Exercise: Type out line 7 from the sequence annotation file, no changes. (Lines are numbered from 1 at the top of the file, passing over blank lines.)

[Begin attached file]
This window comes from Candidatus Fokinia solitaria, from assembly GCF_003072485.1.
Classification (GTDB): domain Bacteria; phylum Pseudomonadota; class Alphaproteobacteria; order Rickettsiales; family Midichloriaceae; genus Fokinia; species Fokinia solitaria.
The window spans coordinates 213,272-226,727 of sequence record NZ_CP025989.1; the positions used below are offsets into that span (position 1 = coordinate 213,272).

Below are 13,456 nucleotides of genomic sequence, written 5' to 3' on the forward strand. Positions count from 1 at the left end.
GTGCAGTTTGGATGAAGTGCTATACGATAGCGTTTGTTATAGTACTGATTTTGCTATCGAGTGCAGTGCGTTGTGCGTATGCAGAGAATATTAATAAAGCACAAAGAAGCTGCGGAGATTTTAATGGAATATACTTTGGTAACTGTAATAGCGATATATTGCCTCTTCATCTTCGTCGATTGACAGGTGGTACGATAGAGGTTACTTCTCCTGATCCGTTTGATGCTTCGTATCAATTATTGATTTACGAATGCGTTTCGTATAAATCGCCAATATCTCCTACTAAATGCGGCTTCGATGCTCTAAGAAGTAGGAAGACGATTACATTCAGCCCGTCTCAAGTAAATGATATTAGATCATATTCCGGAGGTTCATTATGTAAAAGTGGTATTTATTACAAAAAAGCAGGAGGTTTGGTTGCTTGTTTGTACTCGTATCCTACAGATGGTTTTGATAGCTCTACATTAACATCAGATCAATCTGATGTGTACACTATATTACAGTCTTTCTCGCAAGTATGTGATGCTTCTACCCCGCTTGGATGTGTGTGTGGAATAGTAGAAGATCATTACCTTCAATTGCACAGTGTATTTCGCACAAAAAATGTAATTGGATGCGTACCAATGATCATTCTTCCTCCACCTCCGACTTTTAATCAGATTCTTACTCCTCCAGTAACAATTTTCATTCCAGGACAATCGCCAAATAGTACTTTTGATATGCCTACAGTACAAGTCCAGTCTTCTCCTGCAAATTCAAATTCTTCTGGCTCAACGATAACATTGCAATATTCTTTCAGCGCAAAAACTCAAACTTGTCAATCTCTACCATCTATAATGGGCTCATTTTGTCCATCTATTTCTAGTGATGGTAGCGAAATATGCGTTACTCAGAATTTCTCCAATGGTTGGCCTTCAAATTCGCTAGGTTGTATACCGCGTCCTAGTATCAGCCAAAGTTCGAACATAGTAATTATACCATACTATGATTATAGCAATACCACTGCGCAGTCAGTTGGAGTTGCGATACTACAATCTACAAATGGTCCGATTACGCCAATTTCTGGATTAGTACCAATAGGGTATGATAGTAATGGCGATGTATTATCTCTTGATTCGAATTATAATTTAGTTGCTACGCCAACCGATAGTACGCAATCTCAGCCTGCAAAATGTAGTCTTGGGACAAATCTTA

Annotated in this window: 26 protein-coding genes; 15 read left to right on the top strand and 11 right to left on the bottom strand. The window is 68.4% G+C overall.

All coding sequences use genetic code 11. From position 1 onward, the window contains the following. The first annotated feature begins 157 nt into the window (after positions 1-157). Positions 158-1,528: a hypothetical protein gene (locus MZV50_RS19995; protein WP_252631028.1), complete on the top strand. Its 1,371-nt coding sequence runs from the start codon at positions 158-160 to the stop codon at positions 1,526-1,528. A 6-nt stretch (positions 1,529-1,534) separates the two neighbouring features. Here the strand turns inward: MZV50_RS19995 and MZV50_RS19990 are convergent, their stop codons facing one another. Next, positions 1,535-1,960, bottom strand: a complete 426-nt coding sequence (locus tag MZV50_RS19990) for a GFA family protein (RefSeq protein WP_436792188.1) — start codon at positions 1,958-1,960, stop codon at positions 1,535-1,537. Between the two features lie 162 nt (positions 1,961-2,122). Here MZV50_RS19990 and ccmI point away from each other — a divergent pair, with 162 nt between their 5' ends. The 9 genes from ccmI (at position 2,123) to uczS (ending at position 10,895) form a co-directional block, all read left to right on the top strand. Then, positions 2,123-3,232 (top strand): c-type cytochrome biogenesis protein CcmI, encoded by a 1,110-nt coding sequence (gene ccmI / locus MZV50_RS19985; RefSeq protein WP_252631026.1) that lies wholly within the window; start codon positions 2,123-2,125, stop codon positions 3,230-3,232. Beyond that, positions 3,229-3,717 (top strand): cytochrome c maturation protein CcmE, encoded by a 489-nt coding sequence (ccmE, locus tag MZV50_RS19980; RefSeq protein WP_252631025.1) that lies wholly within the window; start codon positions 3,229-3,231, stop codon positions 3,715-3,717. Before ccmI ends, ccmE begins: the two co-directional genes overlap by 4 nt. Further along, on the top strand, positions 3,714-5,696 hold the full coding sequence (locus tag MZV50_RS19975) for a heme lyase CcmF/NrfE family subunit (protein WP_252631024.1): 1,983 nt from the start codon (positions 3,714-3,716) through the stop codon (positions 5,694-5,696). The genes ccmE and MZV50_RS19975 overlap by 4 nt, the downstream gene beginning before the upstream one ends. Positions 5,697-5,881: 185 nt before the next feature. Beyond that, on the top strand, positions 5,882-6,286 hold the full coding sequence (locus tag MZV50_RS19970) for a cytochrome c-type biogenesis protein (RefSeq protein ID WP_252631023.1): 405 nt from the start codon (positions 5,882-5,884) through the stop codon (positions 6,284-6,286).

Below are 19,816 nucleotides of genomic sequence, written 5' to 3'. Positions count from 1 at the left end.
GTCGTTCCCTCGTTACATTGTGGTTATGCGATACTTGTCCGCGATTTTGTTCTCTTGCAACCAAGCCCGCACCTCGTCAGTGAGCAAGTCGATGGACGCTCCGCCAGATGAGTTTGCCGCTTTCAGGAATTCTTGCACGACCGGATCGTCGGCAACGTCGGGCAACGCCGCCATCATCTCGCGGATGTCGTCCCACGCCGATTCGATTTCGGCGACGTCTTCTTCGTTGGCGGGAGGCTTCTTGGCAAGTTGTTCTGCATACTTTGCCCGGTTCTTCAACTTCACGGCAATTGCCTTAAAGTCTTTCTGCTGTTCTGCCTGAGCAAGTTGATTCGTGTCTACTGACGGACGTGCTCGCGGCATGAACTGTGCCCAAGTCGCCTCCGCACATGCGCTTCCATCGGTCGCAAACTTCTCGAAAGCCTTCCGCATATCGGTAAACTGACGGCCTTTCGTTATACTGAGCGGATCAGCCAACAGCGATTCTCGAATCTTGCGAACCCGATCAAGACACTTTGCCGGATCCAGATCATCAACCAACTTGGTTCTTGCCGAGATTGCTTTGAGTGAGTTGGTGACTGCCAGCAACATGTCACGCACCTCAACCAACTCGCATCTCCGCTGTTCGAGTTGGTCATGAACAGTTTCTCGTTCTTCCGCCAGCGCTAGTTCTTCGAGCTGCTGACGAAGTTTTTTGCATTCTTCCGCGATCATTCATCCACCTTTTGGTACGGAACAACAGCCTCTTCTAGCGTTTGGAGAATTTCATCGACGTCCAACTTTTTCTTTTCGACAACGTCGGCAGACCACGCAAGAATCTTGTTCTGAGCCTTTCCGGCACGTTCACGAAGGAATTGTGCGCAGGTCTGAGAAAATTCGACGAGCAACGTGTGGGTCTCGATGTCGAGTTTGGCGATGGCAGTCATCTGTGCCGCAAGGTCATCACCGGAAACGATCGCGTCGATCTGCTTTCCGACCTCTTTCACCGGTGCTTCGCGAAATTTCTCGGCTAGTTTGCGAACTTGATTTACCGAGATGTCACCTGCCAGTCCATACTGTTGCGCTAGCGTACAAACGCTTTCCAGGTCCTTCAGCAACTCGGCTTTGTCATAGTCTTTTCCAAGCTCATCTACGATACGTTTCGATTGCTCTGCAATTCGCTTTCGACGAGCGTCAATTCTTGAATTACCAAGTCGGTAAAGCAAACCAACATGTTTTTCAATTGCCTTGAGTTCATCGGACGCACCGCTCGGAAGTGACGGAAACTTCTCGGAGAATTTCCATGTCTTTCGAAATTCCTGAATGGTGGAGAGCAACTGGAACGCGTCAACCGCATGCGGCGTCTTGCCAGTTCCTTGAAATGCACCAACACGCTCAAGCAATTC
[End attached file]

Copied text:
All coding sequences use genetic code 11. From position 1 onward, the window contains the following. The first annotated feature begins 157 nt into the window (after positions 1-157). Positions 158-1,528: a hypothetical protein gene (locus MZV50_RS19995; protein WP_252631028.1), complete on the top strand. Its 1,371-nt coding sequence runs from the start codon at positions 158-160 to the stop codon at positions 1,526-1,528. A 6-nt stretch (positions 1,529-1,534) separates the two neighbouring features. Here the strand turns inward: MZV50_RS19995 and MZV50_RS19990 are convergent, their stop codons facing one another. Next, positions 1,535-1,960, bottom strand: a complete 426-nt coding sequence (locus tag MZV50_RS19990) for a GFA family protein (RefSeq protein WP_436792188.1) — start codon at positions 1,958-1,960, stop codon at positions 1,535-1,537. Between the two features lie 162 nt (positions 1,961-2,122). Here MZV50_RS19990 and ccmI point away from each other — a divergent pair, with 162 nt between their 5' ends. The 9 genes from ccmI (at position 2,123) to uczS (ending at position 10,895) form a co-directional block, all read left to right on the top strand. Then, positions 2,123-3,232 (top strand): c-type cytochrome biogenesis protein CcmI, encoded by a 1,110-nt coding sequence (gene ccmI / locus MZV50_RS19985; RefSeq protein WP_252631026.1) that lies wholly within the window; start codon positions 2,123-2,125, stop codon positions 3,230-3,232. Beyond that, positions 3,229-3,717 (top strand): cytochrome c maturation protein CcmE, encoded by a 489-nt coding sequence (ccmE, locus tag MZV50_RS19980; RefSeq protein WP_252631025.1) that lies wholly within the window; start codon positions 3,229-3,231, stop codon positions 3,715-3,717. Before ccmI ends, ccmE begins: the two co-directional genes overlap by 4 nt. Further along, on the top strand, positions 3,714-5,696 hold the full coding sequence (locus tag MZV50_RS19975) for a heme lyase CcmF/NrfE family subunit (protein WP_252631024.1): 1,983 nt from the start codon (positions 3,714-3,716) through the stop codon (positions 5,694-5,696). The genes ccmE and MZV50_RS19975 overlap by 4 nt, the downstream gene beginning before the upstream one ends. Positions 5,697-5,881: 185 nt before the next feature. Beyond that, on the top strand, positions 5,882-6,286 hold the full coding sequence (locus tag MZV50_RS19970) for a cytochrome c-type biogenesis protein (RefSeq protein ID WP_252631023.1): 405 nt from the start codon (positions 5,882-5,884) through the stop codon (positions 6,284-6,286).